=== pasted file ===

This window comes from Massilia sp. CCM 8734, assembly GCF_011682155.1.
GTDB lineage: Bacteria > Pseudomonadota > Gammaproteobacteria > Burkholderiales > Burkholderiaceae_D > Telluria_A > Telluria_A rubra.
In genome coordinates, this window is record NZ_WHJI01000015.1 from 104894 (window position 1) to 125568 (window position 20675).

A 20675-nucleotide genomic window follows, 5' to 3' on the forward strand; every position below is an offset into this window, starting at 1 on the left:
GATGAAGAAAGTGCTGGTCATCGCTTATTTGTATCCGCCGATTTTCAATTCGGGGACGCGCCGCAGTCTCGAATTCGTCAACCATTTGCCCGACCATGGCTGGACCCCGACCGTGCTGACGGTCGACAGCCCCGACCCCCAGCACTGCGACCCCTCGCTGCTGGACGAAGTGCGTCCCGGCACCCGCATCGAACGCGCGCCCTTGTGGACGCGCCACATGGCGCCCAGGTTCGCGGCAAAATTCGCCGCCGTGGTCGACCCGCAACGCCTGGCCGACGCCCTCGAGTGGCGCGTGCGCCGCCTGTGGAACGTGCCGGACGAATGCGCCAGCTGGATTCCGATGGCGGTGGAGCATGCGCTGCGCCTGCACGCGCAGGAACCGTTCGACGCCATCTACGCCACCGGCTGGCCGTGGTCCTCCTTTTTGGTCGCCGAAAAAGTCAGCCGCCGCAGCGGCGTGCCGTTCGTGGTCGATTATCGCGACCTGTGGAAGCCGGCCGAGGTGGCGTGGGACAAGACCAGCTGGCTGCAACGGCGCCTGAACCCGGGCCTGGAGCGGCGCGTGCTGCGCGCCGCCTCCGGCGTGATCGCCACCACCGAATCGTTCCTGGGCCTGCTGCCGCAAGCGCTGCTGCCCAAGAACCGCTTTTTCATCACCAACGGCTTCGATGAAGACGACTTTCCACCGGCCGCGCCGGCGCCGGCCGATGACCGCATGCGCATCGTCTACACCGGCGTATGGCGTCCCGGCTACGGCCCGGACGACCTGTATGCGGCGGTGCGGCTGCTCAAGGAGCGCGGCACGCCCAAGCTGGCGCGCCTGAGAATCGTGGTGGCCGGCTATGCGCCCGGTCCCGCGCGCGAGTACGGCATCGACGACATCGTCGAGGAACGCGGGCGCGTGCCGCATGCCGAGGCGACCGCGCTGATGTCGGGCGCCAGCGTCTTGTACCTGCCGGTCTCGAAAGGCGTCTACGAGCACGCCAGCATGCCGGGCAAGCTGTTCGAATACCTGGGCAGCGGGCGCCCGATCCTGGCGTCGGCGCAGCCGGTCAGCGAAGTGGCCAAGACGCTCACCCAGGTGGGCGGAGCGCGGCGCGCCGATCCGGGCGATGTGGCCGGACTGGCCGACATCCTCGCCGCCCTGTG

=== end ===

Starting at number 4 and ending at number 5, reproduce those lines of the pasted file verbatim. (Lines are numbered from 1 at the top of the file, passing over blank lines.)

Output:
A 20675-nucleotide genomic window follows, 5' to 3' on the forward strand; every position below is an offset into this window, starting at 1 on the left:
GATGAAGAAAGTGCTGGTCATCGCTTATTTGTATCCGCCGATTTTCAATTCGGGGACGCGCCGCAGTCTCGAATTCGTCAACCATTTGCCCGACCATGGCTGGACCCCGACCGTGCTGACGGTCGACAGCCCCGACCCCCAGCACTGCGACCCCTCGCTGCTGGACGAAGTGCGTCCCGGCACCCGCATCGAACGCGCGCCCTTGTGGACGCGCCACATGGCGCCCAGGTTCGCGGCAAAATTCGCCGCCGTGGTCGACCCGCAACGCCTGGCCGACGCCCTCGAGTGGCGCGTGCGCCGCCTGTGGAACGTGCCGGACGAATGCGCCAGCTGGATTCCGATGGCGGTGGAGCATGCGCTGCGCCTGCACGCGCAGGAACCGTTCGACGCCATCTACGCCACCGGCTGGCCGTGGTCCTCCTTTTTGGTCGCCGAAAAAGTCAGCCGCCGCAGCGGCGTGCCGTTCGTGGTCGATTATCGCGACCTGTGGAAGCCGGCCGAGGTGGCGTGGGACAAGACCAGCTGGCTGCAACGGCGCCTGAACCCGGGCCTGGAGCGGCGCGTGCTGCGCGCCGCCTCCGGCGTGATCGCCACCACCGAATCGTTCCTGGGCCTGCTGCCGCAAGCGCTGCTGCCCAAGAACCGCTTTTTCATCACCAACGGCTTCGATGAAGACGACTTTCCACCGGCCGCGCCGGCGCCGGCCGATGACCGCATGCGCATCGTCTACACCGGCGTATGGCGTCCCGGCTACGGCCCGGACGACCTGTATGCGGCGGTGCGGCTGCTCAAGGAGCGCGGCACGCCCAAGCTGGCGCGCCTGAGAATCGTGGTGGCCGGCTATGCGCCCGGTCCCGCGCGCGAGTACGGCATCGACGACATCGTCGAGGAACGCGGGCGCGTGCCGCATGCCGAGGCGACCGCGCTGATGTCGGGCGCCAGCGTCTTGTACCTGCCGGTCTCGAAAGGCGTCTACGAGCACGCCAGCATGCCGGGCAAGCTGTTCGAATACCTGGGCAGCGGGCGCCCGATCCTGGCGTCGGCGCAGCCGGTCAGCGAAGTGGCCAAGACGCTCACCCAGGTGGGCGGAGCGCGGCGCGCCGATCCGGGCGATGTGGCCGGACTGGCCGACATCCTCGCCGCCCTGTG